How effective is the Covid nasal spray made in France?
A French company claims its nasal spray kills 99.9% of the Covid virus. Doctors stress it should be used as an additional barrier gesture and is not a vaccine substitute. We contacted the scientist whose laboratory tested the spray to find out more
Reader question: I read in The Connexion about a nasal spray that kills 99.9% of the Covid-19 virus. How accurate is this? This sounds like it is more effective than vaccines.
The Connexion reported on February 14 that a French pharmaceutical company has developed a nasal spray that it says could eliminate up to 99% of the Covid-19 virus and that it hopes to have it on the market within weeks.
It has been developed by Pharma & Beauty (P&B), which states on its LinkedIn page that the spray “prevents viral spread by mechanically dislodging infectious agents in the nasal cavity, and facilitating their evacuation - and locally reduces the viral load.”
As we reported, the spray is not a treatment for Covid-19 but an extra barrier method that works as a preventative measure, alongside other precautions such as wearing a mask, physical distancing and washing hands.
We received several emails questioning the veracity of the claims made by P&B so contacted Professor Bernard La Scola, who heads up the laboratory at University hospital IHU Mediterranee Infection where it was tested.
He confirmed that his team had tested it in a laboratory setting (not on humans) but that the testing conforms to European standards.
“What we did in the laboratory is independently test the effect of ionized water on the virus which is then put back into cell culture according to European standard 14476 + A2: 07-2019,” he said.
“Indeed, this ionized water has the ability to eliminate 99.9% of the virus in 30 seconds.”
He said that his responsibility is in running the tests and could not vouch for any claims later made by the company marketing the product about its preventative effects but that in the laboratory tests the ionized water eliminated 99.9% of the virus.
In an earlier interview with Franceinfo, Prof La Scola said that the spray is “something that is going to work the moment you use it. It won’t have a lasting effect”.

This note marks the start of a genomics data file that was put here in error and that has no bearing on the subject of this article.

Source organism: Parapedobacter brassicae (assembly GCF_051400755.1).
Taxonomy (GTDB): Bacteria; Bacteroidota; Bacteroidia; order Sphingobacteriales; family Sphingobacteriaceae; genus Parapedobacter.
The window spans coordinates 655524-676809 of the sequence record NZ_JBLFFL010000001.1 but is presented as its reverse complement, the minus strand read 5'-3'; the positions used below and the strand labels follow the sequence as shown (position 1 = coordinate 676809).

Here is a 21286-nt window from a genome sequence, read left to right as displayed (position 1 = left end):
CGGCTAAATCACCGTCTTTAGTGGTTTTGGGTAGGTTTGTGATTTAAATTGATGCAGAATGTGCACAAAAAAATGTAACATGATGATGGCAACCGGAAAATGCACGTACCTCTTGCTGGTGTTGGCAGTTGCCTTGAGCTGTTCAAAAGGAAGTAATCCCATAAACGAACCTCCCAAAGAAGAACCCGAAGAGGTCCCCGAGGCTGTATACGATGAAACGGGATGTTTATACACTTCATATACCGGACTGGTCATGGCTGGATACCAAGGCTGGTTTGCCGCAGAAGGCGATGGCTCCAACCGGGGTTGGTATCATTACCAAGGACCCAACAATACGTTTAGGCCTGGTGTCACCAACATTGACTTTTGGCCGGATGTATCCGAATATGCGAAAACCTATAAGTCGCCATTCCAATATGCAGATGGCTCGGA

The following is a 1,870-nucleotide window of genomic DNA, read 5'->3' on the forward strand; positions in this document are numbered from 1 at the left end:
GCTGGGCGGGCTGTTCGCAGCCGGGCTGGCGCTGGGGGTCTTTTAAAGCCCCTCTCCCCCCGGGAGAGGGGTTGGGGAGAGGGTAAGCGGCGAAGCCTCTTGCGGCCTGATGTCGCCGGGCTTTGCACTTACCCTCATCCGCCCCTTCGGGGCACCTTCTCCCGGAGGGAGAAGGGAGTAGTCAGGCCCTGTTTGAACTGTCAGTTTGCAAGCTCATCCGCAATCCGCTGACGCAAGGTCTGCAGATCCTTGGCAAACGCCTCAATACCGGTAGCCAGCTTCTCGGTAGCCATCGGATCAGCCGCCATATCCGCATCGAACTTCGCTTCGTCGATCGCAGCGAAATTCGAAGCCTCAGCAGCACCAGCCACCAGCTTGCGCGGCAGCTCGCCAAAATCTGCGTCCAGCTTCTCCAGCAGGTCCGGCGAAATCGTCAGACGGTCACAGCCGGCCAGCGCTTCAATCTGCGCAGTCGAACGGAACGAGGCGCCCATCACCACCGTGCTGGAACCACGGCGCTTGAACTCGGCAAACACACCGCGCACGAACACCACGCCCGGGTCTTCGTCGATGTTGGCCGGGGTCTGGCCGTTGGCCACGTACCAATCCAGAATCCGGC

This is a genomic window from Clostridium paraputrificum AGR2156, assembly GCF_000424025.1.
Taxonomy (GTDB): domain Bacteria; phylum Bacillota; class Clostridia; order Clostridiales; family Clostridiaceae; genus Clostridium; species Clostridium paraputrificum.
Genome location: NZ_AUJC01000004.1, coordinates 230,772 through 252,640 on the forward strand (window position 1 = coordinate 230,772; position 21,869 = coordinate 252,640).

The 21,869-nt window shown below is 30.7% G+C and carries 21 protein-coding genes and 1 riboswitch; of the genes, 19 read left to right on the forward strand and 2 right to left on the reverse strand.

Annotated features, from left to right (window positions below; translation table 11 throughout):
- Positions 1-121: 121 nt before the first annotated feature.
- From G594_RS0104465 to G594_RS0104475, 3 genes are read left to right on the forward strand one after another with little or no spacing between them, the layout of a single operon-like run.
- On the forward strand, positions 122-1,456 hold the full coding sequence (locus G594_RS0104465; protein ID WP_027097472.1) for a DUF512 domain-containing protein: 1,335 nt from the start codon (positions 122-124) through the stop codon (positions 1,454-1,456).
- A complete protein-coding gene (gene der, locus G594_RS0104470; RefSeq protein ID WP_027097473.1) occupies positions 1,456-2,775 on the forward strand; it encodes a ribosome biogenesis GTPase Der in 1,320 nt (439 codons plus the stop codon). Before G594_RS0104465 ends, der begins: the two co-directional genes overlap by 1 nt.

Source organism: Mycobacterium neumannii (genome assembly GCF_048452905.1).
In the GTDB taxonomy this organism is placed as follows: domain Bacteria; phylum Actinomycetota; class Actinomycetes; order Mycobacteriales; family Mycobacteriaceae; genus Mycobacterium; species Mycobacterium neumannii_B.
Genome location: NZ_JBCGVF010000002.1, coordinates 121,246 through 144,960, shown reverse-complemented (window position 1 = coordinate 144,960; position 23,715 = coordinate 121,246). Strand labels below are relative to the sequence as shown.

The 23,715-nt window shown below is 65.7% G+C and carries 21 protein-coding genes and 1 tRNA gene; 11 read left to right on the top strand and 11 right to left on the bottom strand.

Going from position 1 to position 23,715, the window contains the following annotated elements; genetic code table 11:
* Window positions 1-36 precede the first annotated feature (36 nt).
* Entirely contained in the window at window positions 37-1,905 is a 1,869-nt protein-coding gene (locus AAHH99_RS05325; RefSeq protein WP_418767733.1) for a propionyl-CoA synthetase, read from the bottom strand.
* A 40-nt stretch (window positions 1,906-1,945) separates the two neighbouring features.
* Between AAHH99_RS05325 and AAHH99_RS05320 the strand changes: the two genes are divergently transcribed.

Dr Jean-Michel Klein, vice president of doctor’s union the Syndicat National des Médecins spécialisés en ORL, told Franceinfo that the spray could be excellent as an additional barrier gesture or hygiene measure.
He warned though that it should not be considered a substitute for wearing a mask or washing hands and that it absolutely “must not be mixed up with vaccines, which have a direct effectiveness against the virus”.
P&B states that it is a Class I medical device, meaning it has the same risk factor as instruments such as glasses or crutches.
It must first gain approval from the Agence nationale de sécurité du médicament et des produits de santé (ANSM).
ANSM has asked P&B to provide additional information about the product, Franceinfo reported, saying there were still questions about the “claims and performance" promoted by the company.
Airborne transmission of Covid-19 more prevalent than through surfaces
P&B’s announcement of their nasal spray comes as a new study finds that airborne transmission of Covid-19 likely accounts for more cases of the virus than from surface contact.
Researchers analysed data from a Covid-19 outbreak on the cruise ship Diamond Princess in February 2020.
They found that airborne transmission likely accounted for over 50% of disease transmission in that instance, including “inhalation of aerosols during close contact as well as longer range”.
“These findings underscore the importance of implementing public health measures that target the control of inhalation of aerosols in addition to ongoing measures targeting control of large-droplet and fomite (surface) transmission, not only aboard cruise ships but in other indoor environments as well,” the study states.
Many countries, including France, implemented strict controls to prevent Covid-19 spreading by surface contact (such as hand washing measures) at the beginning of the pandemic and waited many more months to introduce measures (such as wearing masks) to prevent airborne spread.
The research article was published by the Proceedings of the National Academy of Sciences of the United States of America in January this year.